Docetaxel

Updated 
August 31, 2015
Reviewed By: 

Docetaxelinfo-icon (Taxotereinfo-icon) is a type of human-made taxaneinfo-icon chemotherapyinfo-icon medicineinfo-icon. It was first made from yew tree needles. Docetaxel is used with other medicines to treat some types of breast cancer.

How Docetaxel Works

Docetaxelinfo-icon works by damaging the structure or the “skeleton” that supports cancer cells. This stops the cancer cells from growing and dividing.

Who Gets Docetaxel

Docetaxelinfo-icon may be used in chemotherapyinfo-icon treatment regimens for most types of invasive breast cancerinfo-icon, including triple-negative breast cancer. It can be used with targeted therapy, such as trastuzumabinfo-icon (Herceptininfo-icon), in treating HER2-positive breast cancers.

It can also be given with the chemotherapy medicines doxorubicininfo-icon (Adriamycin) and cyclophosphamideinfo-icon (Cytoxaninfo-icon) after surgeryinfo-icon as adjuvant treatment or as neoadjuvant (before surgery) treatment for breast cancers that require chemotherapy. 

Docetaxel is sometimes given alone for metastatic breast cancer.

How Docetaxel Is Given

Docetaxelinfo-icon is often given in combination to help treat breast cancer and prevent recurrenceinfo-icon. Combinations include:

Docetaxel is given by veininfo-icon, usually in several cycles, with a day (or days) of treatment followed by a period of “off” days. The exact schedule depends on the doseinfo-icon and combination of medicines.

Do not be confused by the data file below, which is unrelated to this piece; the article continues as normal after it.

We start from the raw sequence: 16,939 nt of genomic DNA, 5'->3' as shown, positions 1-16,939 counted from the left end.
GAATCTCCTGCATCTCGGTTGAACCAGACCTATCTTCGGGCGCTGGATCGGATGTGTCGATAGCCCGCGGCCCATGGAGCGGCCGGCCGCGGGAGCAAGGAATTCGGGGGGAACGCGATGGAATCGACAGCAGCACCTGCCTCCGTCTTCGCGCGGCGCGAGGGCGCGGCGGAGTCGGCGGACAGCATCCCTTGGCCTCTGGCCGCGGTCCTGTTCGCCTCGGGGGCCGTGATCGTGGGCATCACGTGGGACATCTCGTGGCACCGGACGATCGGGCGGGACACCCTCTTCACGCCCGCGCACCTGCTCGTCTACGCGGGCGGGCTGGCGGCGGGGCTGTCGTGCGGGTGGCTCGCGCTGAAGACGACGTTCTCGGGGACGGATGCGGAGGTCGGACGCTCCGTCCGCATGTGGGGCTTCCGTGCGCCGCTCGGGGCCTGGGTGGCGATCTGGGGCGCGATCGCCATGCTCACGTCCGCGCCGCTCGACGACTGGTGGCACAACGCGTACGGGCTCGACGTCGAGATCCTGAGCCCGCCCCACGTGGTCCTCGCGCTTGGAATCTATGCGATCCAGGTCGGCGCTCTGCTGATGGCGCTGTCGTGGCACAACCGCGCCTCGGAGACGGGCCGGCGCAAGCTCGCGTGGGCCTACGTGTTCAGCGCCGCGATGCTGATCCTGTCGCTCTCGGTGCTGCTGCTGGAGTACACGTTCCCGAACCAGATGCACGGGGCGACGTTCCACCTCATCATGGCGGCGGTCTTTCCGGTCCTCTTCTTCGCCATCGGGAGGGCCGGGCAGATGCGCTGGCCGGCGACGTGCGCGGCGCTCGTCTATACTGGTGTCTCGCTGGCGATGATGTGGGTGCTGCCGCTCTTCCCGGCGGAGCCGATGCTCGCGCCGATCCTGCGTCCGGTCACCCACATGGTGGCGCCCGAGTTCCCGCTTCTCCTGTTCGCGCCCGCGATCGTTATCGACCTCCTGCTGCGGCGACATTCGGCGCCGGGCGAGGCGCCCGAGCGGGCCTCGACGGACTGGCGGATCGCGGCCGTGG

For treatment of early-stage breast cancerinfo-icon that requires chemotherapyinfo-icon after surgeryinfo-icon, docetaxel is usually given with other medicines every 3 weeks for six cycles.

In locally advanced and metastaticinfo-icon breast cancer, docetaxel is usually given every 3 weeks. But it can also be given in low doses weekly, often with fewer side effects. It may be given as long as it keeps the cancer from growing.

Side Effects and Things to Remember

Docetaxelinfo-icon can cause an allergic reaction, so your doctor may give you medicineinfo-icon beforehand to prevent it. Usually you will start taking these medicines the day before each treatment and continue for 3 days. In some cases, you get the medicines with your docetaxel treatment instead.

Be sure to get emergency medical help if you have any signs of an allergic reaction, such as hives or red skin rash; difficulty breathing; faintness; or swelling of your face, lips, tongue, or throat.

Other side effects of docetaxel may include:

Because docetaxel can decrease your blood cellinfo-icon counts, called bone marrow suppression, your doctors will test your blood counts regularly. The blood cell countinfo-icon changes can include a decrease in

  • Red blood cells, which carry oxygen in your body to help give you energy
  • White blood cells, which fight infectioninfo-icon in your body
  • Platelets, which help clot the blood to stop bleeding

Talk to your doctor, pharmacistinfo-icon or nurseinfo-icon about all your side effects so that they can help you manage them. You can also go to our section on Side Effects for more information.

Before starting docetaxel, tell your doctor about any medicines you are taking, including vitamins, herbal supplements and over-the counter-medicines, as well as any existing or previous health problems.

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Article August 31, 2015
Article August 31, 2015